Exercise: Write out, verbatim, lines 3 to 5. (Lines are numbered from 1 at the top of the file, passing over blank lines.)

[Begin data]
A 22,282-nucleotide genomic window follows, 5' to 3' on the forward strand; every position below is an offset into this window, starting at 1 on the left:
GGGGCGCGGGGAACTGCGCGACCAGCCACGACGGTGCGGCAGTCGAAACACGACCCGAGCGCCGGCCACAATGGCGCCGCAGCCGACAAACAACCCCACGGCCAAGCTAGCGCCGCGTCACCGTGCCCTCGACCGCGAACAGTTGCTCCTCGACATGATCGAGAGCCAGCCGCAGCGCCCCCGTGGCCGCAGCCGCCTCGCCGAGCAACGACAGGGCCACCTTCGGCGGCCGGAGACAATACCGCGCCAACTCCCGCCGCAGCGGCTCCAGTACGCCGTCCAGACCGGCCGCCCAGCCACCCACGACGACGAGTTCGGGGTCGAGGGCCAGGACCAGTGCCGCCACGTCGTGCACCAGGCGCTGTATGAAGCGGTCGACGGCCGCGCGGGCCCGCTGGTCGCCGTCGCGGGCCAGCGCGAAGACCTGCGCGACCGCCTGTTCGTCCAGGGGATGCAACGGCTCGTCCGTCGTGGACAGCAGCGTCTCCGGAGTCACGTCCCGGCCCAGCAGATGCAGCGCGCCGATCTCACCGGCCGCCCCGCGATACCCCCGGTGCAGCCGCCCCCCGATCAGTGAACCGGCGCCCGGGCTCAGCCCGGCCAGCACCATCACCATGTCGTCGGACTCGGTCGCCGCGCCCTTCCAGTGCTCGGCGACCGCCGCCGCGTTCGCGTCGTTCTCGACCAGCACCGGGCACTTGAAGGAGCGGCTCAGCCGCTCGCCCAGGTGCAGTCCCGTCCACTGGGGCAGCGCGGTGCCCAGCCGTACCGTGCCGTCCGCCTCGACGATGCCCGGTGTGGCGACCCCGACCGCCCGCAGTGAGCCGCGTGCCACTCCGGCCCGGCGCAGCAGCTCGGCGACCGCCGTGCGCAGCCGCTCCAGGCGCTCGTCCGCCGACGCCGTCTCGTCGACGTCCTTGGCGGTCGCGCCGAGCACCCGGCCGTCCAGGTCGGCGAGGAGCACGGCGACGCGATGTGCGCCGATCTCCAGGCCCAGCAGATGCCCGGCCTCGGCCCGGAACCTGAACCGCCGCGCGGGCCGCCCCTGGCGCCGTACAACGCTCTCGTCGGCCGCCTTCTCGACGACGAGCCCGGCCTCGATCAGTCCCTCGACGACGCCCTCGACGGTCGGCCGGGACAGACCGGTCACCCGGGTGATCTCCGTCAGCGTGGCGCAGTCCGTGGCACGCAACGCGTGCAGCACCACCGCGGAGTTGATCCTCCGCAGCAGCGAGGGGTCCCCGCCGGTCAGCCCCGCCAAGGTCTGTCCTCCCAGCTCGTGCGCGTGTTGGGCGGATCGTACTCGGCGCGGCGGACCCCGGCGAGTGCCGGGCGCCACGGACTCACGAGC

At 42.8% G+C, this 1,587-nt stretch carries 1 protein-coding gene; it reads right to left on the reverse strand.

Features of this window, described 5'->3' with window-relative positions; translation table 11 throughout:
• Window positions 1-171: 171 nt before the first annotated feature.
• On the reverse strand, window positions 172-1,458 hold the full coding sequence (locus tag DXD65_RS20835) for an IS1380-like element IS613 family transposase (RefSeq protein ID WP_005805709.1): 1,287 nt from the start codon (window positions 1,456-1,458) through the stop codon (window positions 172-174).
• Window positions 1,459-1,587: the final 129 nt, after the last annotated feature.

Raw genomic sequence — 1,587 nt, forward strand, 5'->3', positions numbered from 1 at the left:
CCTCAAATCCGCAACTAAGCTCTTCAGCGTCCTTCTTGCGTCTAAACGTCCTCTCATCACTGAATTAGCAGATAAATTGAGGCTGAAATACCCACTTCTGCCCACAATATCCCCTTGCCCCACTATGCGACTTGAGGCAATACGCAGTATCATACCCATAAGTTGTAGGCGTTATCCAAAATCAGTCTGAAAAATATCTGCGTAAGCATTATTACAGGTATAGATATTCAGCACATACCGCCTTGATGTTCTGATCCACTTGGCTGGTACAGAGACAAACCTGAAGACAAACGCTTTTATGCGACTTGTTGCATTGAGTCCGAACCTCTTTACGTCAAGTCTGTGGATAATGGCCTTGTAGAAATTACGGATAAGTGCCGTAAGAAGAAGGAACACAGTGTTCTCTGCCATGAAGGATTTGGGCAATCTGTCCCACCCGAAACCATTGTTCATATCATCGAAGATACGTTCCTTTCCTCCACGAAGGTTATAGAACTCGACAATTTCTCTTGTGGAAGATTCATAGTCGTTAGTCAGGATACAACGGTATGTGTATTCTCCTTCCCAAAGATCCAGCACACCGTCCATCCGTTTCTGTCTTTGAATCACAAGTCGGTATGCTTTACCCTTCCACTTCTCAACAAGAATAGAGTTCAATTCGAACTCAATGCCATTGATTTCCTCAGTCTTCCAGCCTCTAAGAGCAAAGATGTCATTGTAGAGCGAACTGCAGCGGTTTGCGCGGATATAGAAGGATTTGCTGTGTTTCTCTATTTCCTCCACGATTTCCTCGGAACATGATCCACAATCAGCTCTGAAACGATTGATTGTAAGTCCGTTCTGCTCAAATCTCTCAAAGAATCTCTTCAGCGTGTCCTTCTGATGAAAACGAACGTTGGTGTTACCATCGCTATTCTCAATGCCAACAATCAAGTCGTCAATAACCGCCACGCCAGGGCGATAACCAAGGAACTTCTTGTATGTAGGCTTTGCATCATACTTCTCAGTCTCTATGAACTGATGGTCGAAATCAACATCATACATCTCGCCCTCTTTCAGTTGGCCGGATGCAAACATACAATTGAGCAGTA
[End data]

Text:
At 42.8% G+C, this 1,587-nt stretch carries 1 protein-coding gene; it reads right to left on the reverse strand.

Features of this window, described 5'->3' with window-relative positions; translation table 11 throughout:
• Window positions 1-171: 171 nt before the first annotated feature.